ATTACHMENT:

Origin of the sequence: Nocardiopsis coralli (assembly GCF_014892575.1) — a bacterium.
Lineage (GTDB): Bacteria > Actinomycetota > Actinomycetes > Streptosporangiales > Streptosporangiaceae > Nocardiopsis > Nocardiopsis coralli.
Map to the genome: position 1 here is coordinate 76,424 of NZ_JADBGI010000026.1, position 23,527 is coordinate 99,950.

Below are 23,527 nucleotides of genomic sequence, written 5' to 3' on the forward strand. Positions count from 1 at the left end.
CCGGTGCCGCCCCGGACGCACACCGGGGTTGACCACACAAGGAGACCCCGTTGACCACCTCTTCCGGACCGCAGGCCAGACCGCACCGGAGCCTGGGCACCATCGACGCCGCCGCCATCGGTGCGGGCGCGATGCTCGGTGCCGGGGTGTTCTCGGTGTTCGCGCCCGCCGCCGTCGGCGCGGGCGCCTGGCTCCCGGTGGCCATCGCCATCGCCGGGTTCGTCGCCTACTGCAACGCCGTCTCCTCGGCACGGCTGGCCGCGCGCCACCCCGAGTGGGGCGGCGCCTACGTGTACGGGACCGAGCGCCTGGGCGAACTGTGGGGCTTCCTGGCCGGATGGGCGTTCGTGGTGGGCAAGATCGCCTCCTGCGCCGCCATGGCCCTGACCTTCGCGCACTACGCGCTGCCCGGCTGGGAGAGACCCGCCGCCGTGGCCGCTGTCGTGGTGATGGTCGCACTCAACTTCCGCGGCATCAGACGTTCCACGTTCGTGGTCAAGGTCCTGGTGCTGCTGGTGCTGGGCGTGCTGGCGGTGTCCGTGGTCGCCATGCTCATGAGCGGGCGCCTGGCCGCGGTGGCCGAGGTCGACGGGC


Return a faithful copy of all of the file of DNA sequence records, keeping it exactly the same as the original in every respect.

Origin of the sequence: Nocardiopsis coralli (assembly GCF_014892575.1) — a bacterium.
Lineage (GTDB): Bacteria > Actinomycetota > Actinomycetes > Streptosporangiales > Streptosporangiaceae > Nocardiopsis > Nocardiopsis coralli.
Map to the genome: position 1 here is coordinate 76,424 of NZ_JADBGI010000026.1, position 23,527 is coordinate 99,950.

Below are 23,527 nucleotides of genomic sequence, written 5' to 3' on the forward strand. Positions count from 1 at the left end.
CCGGTGCCGCCCCGGACGCACACCGGGGTTGACCACACAAGGAGACCCCGTTGACCACCTCTTCCGGACCGCAGGCCAGACCGCACCGGAGCCTGGGCACCATCGACGCCGCCGCCATCGGTGCGGGCGCGATGCTCGGTGCCGGGGTGTTCTCGGTGTTCGCGCCCGCCGCCGTCGGCGCGGGCGCCTGGCTCCCGGTGGCCATCGCCATCGCCGGGTTCGTCGCCTACTGCAACGCCGTCTCCTCGGCACGGCTGGCCGCGCGCCACCCCGAGTGGGGCGGCGCCTACGTGTACGGGACCGAGCGCCTGGGCGAACTGTGGGGCTTCCTGGCCGGATGGGCGTTCGTGGTGGGCAAGATCGCCTCCTGCGCCGCCATGGCCCTGACCTTCGCGCACTACGCGCTGCCCGGCTGGGAGAGACCCGCCGCCGTGGCCGCTGTCGTGGTGATGGTCGCACTCAACTTCCGCGGCATCAGACGTTCCACGTTCGTGGTCAAGGTCCTGGTGCTGCTGGTGCTGGGCGTGCTGGCGGTGTCCGTGGTCGCCATGCTCATGAGCGGGCGCCTGGCCGCGGTGGCCGAGGTCGACGGGC